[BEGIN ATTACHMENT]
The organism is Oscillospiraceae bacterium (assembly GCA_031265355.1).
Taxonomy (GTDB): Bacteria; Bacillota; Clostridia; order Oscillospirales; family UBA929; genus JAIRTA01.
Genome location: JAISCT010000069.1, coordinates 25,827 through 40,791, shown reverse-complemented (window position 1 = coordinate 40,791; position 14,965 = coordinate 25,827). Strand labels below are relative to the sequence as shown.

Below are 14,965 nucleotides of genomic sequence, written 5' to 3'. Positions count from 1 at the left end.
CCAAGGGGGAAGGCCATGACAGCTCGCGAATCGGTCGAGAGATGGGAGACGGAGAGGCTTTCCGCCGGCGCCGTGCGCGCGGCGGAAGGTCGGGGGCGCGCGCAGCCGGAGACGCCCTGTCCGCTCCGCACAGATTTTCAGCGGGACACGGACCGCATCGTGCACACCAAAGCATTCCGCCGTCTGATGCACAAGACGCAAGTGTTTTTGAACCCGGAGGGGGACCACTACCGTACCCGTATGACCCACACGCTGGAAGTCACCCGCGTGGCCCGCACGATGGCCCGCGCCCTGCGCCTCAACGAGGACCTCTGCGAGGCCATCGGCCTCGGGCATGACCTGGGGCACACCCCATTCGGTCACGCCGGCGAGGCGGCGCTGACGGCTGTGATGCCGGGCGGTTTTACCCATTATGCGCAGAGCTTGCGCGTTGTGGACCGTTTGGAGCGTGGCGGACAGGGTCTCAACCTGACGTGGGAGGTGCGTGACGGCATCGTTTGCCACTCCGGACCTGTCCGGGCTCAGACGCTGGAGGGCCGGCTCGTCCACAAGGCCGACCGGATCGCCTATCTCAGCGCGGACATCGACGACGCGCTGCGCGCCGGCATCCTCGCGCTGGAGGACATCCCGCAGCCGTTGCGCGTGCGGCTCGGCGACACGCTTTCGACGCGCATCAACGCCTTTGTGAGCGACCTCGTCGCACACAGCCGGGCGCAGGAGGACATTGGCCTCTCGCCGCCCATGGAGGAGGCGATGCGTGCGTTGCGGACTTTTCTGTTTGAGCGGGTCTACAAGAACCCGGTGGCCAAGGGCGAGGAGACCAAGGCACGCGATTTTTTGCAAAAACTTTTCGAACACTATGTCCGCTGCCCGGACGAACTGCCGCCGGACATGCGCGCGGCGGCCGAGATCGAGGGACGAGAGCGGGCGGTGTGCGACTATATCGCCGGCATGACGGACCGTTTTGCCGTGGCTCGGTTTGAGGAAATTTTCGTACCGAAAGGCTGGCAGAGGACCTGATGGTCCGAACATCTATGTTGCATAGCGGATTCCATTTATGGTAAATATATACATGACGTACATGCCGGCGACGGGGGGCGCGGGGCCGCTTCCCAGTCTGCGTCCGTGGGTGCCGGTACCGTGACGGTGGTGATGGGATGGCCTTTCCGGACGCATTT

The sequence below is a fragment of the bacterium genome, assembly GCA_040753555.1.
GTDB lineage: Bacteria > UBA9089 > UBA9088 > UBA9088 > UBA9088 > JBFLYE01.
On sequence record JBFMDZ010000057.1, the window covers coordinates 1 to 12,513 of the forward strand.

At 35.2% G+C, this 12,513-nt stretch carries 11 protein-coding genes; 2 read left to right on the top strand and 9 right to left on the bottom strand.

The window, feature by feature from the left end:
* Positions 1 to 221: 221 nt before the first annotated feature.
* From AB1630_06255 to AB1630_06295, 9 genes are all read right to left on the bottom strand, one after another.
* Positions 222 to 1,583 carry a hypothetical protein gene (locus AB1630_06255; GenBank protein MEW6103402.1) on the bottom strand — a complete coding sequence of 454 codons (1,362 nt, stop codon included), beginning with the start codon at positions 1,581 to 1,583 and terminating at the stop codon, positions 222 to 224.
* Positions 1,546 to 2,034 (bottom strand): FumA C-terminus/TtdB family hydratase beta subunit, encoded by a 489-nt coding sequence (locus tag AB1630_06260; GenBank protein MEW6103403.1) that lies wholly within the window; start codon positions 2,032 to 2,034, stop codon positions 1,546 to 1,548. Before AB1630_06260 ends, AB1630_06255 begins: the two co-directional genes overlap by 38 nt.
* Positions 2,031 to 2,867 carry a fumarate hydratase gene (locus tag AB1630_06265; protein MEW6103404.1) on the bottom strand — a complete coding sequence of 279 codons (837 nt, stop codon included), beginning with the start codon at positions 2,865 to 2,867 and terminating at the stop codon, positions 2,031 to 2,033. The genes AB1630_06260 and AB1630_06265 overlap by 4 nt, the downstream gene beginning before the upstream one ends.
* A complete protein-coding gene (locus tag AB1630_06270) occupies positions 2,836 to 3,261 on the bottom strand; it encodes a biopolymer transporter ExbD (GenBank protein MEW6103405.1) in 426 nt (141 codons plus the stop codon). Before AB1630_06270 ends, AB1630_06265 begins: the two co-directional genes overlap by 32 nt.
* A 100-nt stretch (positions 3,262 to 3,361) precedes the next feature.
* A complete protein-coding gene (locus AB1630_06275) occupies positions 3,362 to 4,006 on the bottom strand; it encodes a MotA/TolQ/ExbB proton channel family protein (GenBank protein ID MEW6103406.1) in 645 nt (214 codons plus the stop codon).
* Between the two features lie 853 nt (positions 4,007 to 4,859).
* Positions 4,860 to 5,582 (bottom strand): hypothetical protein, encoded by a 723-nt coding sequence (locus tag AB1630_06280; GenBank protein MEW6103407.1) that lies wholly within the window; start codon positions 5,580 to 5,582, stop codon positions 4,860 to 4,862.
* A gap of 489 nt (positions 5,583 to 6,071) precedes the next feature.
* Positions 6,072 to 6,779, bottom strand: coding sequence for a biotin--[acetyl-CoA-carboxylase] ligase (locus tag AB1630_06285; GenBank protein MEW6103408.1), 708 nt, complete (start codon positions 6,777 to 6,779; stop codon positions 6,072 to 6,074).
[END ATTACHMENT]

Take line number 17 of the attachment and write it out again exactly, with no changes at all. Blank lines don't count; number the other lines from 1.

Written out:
* A 100-nt stretch (positions 3,262 to 3,361) precedes the next feature.